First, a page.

Perhaps the most obvious connection between the two speakers’ presentations was the emergence of interest in affect across different fields. Bachevalier noted that early research in neuroscience privileged “cold” cognitive processes, and that it was not until much later that the role of affect in continually (and often unwittingly) modulating such processes (“hot” cognition) was appreciated. Similarly, one of Reber’s main points was that capitalism enabled a redefinition of emotion, previously regarded as chaotic or uncultivated, into positive terms. This change in characterization led to the valorization of emotion as a primary way of conveying meaning across a wide range of cultural forms. For example, as suggested by an audience member, social movements were once regarded as driven by reason, but when people no longer saw themselves as fundamentally rational beings (as in the movements of the 1960s), emotion became the catalyst. Reber cited the characterization of current popular protests across the world as movements of “indignation” as evidence that we are perceiving and analyzing social action in emotional terms.

One interesting issue raised in discussion was the idea that the study of emotion may inevitably, and perhaps paradoxically, require the tools of reason. For example, neuroscientists use systematic, quantitative methods to break down affective processes into specific components, and literary critics often describe emotion with language far removed from the vividness of affective experience. While Bachevalier pointed to the difficulty of separating emotion from cognition in scientific research, Reber suggested that the humanities may allow for greater variation in the language used to describe emotion, including the approach of purposefully avoiding conclusions and causal links as an alternative to rational discourse. Nevertheless, the methods primarily used to study emotion may serve the essential purpose of distancing researchers from their own emotions. Given that emotional signals can influence behavior even outside of awareness, it may be necessary for all disciplines to have precautions in place to avoid bias. As someone interested in the evocative power of language, I find it particularly noteworthy that language’s inability to capture our rich affective experience may be precisely what facilitates progress in the scholarly understanding of emotion.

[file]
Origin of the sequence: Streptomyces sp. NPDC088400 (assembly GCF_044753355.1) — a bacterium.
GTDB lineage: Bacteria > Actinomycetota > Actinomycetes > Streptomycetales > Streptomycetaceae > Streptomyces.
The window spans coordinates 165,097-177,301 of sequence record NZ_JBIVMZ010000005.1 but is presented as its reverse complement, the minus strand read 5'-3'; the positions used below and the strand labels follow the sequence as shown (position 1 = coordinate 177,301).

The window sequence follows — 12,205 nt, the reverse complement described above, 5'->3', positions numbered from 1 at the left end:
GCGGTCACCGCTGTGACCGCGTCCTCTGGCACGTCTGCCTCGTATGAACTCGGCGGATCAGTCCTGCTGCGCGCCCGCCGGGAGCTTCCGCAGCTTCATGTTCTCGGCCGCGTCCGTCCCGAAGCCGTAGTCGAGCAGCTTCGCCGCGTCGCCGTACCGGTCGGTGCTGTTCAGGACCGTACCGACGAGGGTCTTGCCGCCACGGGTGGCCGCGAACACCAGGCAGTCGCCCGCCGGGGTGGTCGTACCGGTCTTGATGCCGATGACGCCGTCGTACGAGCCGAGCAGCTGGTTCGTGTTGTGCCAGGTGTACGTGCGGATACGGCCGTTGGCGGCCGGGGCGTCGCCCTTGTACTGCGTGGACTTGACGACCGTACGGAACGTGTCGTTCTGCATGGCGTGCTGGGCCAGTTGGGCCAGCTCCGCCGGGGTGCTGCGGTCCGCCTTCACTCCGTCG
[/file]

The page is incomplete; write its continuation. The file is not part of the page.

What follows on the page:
About Kevin Holmes

Kevin Holmes earned B.A. and M.A. degrees from Stanford University and a Ph.D. in Psychology (Cognition & Development) from Emory University. He subsequently completed a postdoctoral fellowship in Cognitive Science at UC Berkeley. Since 2014, he has served as an Assistant Professor of Psychology at Colorado College. Kevin's research investigates the structure of human thought, exploring how the mental categories we rely on to think, perceive, and act upon the world are related to the languages we speak, as well as how people think and reason about concepts of space, time, and number.